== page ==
It’s pretty common for companies to help pay for relocation expenses at the very least if they hire you before you move. That’s why it’s much better if you can find a new job at the new location if you are thinking of relocating there. If at all possible, look for work before you go instead of just going there and assume everything will work out.

How Much Will It Cost You to Move and Travel Back to See Family?
Moving to a different country will probably mean that you’ll need to buy everything again. Moving across the country, on the other hand, would require hiring a moving van or hauling everything yourself. Alternately, you might choose to place everything in storage while you check the area out.

Don’t forget about traveling costs once you moved and settled down as well. The further away a job takes you from your family, the more expensive it becomes to travel for holidays and special occasions. Nowadays, you also have to worry about quarantines and the need to be paying for a hotel room for a few days if you are traveling to different countries. I had to quarantine at a hotel for 14 nights last year when I went back for my dad’s funeral. Let me just say that costs can get pretty high when you are talking about 14 nights of stay.

Bottom Line

I am jealous of my neighbor’s adventure but I’m not as brave as he is. He even took his teenage girl and wife with him for the job opportunity. I bet he thought the whole thing through and I hope he has a great time there.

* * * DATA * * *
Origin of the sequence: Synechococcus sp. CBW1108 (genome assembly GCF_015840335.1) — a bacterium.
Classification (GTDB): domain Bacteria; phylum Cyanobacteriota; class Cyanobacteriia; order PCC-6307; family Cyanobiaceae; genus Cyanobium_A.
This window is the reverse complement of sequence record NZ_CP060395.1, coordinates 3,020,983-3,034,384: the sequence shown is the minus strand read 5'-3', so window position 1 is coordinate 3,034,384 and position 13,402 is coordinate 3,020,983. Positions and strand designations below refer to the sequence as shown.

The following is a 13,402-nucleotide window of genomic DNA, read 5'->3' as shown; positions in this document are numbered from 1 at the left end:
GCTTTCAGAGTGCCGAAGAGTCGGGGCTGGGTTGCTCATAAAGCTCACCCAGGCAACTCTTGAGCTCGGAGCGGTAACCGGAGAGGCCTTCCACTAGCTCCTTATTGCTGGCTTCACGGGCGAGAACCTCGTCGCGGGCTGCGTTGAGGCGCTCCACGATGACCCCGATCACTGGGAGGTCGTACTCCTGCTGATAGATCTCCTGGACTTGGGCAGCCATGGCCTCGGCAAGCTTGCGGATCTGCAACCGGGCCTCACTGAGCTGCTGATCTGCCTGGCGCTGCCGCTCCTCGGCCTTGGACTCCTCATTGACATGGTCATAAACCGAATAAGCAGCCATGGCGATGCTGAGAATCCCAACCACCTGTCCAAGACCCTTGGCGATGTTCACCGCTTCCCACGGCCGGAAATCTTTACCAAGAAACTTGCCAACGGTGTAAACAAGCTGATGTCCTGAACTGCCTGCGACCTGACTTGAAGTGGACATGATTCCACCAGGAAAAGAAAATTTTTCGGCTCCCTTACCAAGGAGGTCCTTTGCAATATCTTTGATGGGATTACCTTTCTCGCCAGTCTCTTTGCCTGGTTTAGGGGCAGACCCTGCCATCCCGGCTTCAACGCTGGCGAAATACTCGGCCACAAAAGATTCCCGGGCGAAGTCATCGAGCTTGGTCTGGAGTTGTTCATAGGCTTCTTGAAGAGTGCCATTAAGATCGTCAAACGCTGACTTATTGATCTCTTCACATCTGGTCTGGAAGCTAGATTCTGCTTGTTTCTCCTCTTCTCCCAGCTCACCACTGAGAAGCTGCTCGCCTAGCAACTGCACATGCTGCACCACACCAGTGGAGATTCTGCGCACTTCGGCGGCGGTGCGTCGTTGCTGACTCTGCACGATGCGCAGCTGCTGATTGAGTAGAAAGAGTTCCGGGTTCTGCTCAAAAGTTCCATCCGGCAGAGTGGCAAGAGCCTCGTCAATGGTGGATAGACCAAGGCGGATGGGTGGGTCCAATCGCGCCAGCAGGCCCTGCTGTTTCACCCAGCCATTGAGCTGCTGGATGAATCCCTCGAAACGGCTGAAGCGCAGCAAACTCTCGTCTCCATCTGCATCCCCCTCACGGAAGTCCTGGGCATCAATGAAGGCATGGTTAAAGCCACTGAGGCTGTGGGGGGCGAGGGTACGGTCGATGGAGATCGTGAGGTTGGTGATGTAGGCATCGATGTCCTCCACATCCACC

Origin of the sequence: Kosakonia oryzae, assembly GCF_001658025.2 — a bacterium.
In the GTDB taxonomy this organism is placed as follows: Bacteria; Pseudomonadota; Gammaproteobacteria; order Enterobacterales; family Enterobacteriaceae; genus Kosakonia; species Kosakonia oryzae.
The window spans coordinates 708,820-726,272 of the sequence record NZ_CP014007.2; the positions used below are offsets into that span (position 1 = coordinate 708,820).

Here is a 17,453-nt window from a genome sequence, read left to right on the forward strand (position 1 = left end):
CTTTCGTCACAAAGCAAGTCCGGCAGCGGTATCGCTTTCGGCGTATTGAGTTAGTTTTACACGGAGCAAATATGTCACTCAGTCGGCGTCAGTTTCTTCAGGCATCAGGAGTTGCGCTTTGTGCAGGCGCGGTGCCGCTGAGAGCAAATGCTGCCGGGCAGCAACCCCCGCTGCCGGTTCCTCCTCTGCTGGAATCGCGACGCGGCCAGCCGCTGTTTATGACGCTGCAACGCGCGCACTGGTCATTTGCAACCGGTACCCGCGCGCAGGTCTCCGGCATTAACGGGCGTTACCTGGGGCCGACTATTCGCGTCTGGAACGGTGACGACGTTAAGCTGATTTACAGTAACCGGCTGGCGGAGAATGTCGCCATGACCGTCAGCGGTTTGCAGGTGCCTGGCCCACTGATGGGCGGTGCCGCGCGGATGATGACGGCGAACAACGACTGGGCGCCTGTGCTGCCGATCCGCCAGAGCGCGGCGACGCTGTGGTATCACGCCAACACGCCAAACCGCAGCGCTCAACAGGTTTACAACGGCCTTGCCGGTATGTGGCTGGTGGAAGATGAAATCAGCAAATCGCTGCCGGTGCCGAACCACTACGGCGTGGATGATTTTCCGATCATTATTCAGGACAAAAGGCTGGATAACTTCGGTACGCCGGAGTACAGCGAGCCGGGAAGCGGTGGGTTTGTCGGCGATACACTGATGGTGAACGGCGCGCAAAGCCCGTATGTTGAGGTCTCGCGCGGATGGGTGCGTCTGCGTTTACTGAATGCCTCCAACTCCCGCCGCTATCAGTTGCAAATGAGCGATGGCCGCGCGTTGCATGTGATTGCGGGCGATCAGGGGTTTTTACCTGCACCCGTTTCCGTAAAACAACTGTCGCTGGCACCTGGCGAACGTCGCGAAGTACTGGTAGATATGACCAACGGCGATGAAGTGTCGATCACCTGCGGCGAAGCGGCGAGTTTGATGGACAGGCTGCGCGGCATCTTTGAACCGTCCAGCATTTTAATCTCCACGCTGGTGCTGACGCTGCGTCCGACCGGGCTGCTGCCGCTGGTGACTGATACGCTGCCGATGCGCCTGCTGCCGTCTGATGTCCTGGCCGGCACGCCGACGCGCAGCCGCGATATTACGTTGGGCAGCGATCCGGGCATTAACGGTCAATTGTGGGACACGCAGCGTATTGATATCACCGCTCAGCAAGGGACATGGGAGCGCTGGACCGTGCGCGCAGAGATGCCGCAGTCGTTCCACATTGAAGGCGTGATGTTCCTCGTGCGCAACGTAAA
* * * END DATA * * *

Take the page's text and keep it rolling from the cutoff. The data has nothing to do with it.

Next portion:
These are a few of the important financial questions we will need to answer as we consider the possibility of relocating to a new place. Being prepared for the financial impact will allow more freedom to consider all the other aspects and help us make an informed decision.

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  • Beau W. says:

    Relocation would be a dream for me. I would love to live in Florida where the beach is close. The tax rate is more enjoyable too. But I’ve got the greatest job in the world. I’m going to have to wait until my retirement though to make it happen. I think being a digital nomad would be awesome. Being able to work from anywhere! That’s living!

    • David@MoneyNing.com says:

      My wife asked me the other day if I wanted to retire in Las Vegas. I’m not sure if I want to move by then but the 0% tax rate does sound like a dream! We are decades away though so who knows? Florida sounds nice too. We will definitely have to spend more time in other states once the kids are out of the nest.

  • Randy says:

    David,
    Your wife “isn’t employed” but I’m going to guess that she works her ass off.
    ’nuff said